The Satire

HSBC are surely being disingenuous or maybe downright satirical pouring scorn on the general public. As they have been dealt blow after blow around money laundering, gold pricing, Swiss bank tax evasion and others, the satire has grown.

We sit open-mouthed at the sight of senior business folk that have earned £ millions but who take no overall account for the problems that were caused on their watch. Banking is now held in total contempt by most yet no-one has been brought to account in the UK since the banking-induced recession in 2007/8.

To the banks, the rest of society appears to be merely a group of Lilliputians finding a giant on the beach but being so impressed by their size and strength that we can do nothing.

To the banks, the rest of society appears to be like treasure chests that are theirs to own.

This is the reversal of their original intention – which was to lubricate business and to enable tomorrow’s investments to be made earlier. Society needs to find a way out of the satire that is being played on itself and what better opportunity is there than in the dual presentation of Swift and Stevenson’s characters before us?

No Impunity?

It is very hard to feel empathy for wealthy bankers who have presided over such failings. Douglas Flint points out that he has not taken bonuses for some time and Stuart Gulliver believes that banks are now being held to higher account than the Church and the armed services. The first is irrelevant and the second is a disgraceful statement that does much dis-service to any organization that has made so many gross errors of judgement and suffers so little governance – governance that is only applied when mistakes are found out.

The ability of senior bank staff in the UK to maintain complete impunity from prosecution remains a singular insult to the rest of the population that has seen real wage deflation since 2007/8.

However hard it is to bring bankers to justice under UK law, there seems to be as little chance of action now as there was when Gordon Brown was snuggling close to that community when the roof caved in.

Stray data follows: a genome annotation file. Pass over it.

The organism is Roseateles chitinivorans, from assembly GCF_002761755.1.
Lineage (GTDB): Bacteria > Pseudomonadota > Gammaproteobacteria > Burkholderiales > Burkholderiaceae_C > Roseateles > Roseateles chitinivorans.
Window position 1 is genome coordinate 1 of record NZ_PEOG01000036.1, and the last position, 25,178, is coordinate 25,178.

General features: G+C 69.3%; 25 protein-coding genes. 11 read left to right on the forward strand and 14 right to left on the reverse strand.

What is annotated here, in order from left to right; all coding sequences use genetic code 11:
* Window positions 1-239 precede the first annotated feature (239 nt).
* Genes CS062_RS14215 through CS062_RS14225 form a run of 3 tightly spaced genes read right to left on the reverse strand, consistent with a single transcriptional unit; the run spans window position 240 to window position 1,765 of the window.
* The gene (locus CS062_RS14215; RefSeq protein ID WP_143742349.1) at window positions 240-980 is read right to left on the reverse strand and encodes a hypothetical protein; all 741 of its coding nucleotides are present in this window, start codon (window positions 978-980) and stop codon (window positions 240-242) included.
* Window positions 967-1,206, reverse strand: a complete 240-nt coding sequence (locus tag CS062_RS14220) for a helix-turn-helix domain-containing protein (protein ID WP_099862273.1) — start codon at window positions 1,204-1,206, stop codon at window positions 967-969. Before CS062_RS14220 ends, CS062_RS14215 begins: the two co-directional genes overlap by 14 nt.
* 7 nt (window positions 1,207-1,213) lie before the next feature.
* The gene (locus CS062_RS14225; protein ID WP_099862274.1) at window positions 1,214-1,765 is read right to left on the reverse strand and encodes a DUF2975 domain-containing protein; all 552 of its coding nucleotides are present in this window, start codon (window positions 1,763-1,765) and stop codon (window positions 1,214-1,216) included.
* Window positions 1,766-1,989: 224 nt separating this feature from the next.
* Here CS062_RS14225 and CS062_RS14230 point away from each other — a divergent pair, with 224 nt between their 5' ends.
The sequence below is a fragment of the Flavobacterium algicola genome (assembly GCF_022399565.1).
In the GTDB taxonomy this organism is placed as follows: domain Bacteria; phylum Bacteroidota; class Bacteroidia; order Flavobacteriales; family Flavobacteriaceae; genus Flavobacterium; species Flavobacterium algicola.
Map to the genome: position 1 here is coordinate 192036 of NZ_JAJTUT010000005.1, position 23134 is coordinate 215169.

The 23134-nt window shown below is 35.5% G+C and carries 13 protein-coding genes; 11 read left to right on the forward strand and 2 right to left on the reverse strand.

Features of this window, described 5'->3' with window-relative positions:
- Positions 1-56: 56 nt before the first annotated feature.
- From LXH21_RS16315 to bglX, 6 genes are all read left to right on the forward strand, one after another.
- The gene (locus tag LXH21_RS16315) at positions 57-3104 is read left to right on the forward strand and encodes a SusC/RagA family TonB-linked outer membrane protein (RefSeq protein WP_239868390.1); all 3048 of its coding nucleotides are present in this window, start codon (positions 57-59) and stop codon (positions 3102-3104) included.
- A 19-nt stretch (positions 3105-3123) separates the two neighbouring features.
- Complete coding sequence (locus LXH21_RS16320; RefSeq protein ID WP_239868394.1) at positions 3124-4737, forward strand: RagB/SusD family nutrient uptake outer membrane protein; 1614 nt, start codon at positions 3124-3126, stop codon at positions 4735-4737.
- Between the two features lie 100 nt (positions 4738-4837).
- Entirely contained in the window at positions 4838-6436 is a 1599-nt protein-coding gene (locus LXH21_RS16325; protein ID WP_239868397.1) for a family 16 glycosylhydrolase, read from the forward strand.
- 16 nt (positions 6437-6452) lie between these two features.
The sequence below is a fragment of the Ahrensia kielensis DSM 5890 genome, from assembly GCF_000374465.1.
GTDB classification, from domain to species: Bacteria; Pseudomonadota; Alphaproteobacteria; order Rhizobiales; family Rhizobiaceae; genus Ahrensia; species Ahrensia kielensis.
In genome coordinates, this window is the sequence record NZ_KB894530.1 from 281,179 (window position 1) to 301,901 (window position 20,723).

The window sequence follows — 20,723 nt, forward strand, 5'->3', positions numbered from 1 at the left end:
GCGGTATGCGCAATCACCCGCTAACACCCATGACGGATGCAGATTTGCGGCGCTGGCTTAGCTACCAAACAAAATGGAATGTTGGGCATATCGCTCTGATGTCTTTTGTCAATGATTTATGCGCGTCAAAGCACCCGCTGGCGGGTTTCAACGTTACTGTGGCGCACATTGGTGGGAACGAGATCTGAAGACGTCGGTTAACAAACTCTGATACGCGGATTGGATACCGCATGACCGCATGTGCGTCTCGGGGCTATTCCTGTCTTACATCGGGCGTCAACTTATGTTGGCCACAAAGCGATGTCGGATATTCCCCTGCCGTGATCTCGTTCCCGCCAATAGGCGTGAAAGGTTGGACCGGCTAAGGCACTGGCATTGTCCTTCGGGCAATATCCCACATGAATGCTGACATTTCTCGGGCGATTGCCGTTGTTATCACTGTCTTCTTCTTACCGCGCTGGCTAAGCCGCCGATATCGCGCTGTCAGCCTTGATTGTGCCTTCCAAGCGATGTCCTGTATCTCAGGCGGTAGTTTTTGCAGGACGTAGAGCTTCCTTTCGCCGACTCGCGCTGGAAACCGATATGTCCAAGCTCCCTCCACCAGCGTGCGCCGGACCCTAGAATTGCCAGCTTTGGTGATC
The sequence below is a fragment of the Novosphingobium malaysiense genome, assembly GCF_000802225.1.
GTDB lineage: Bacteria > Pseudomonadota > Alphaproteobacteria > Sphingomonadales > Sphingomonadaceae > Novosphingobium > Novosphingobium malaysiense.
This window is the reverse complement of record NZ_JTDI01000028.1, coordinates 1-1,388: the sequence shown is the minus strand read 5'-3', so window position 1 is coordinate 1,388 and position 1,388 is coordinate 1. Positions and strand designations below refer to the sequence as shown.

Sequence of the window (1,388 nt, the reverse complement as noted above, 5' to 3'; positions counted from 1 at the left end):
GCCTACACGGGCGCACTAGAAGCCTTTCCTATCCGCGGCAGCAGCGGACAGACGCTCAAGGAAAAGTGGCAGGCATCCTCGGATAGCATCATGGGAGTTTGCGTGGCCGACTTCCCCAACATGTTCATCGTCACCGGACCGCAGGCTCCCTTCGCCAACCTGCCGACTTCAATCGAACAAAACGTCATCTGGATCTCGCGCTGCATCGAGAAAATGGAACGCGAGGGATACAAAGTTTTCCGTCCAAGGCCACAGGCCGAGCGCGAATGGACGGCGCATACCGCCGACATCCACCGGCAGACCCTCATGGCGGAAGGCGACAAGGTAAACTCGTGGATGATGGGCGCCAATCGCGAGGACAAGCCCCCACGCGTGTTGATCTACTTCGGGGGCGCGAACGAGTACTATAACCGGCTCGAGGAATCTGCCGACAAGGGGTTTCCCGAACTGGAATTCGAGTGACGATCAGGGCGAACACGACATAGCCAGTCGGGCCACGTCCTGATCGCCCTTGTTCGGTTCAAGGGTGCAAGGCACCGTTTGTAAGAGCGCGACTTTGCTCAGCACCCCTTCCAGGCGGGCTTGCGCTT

HMRC appears complicit in its investigations since the receipt of whistle-blown data five years ago but that should not inhibit the UK’s investigators from doing more than the Treasury Committee – which seems to accept that it cannot find anything out before it goes wrong time after time after time and just hopes that HSBC gets it right sometime.

Messrs Gulliver and Flint had an uncomfortable day today and I am sure that they are working hard to make things right. Yet, claims that they did not know what was going on in Switzerland (or elsewhere where the bank failed) are weak claims that have not been sufficiently critiqued. When HSBC bought the Swiss private banks, they knew the secrecy laws in that country and they knew that there were major risks. To adhere to the escape clause of Swiss secrecy in a UK-registered company with world-wide shareholders seems to be an attempt to escape responsibility for any problems that might ever be encountered when an acquisition is made.

The reputational losses to HSBC as a result of the acquisition is substantial. HSBC’s shareholders should be mounting a class action on that basis alone as today statements were made that seemed to suggest that when HSBC makes an acquisition in a place of opacity, no matter what the outcome the senior staff that signed off on the acquisition cannot be held to account.

That is in addition to the nonsense that HSBC Board members should be relieved of governance responsibilities if there is secrecy in a jurisdiction.

This is surely a great satire perpetrated on the rest of us. Someone does need to unravel it. Swift originally wrote Gulliver’s Travels as a gross satire on society. We should not allow Gulliver’s Travails (and Flint’s) be Bowdlerised in the same way.

Banging the Cultural Drum for Banks

 

Banging the Cultural Drum for Banks

Banging the Cultural Drum for Banks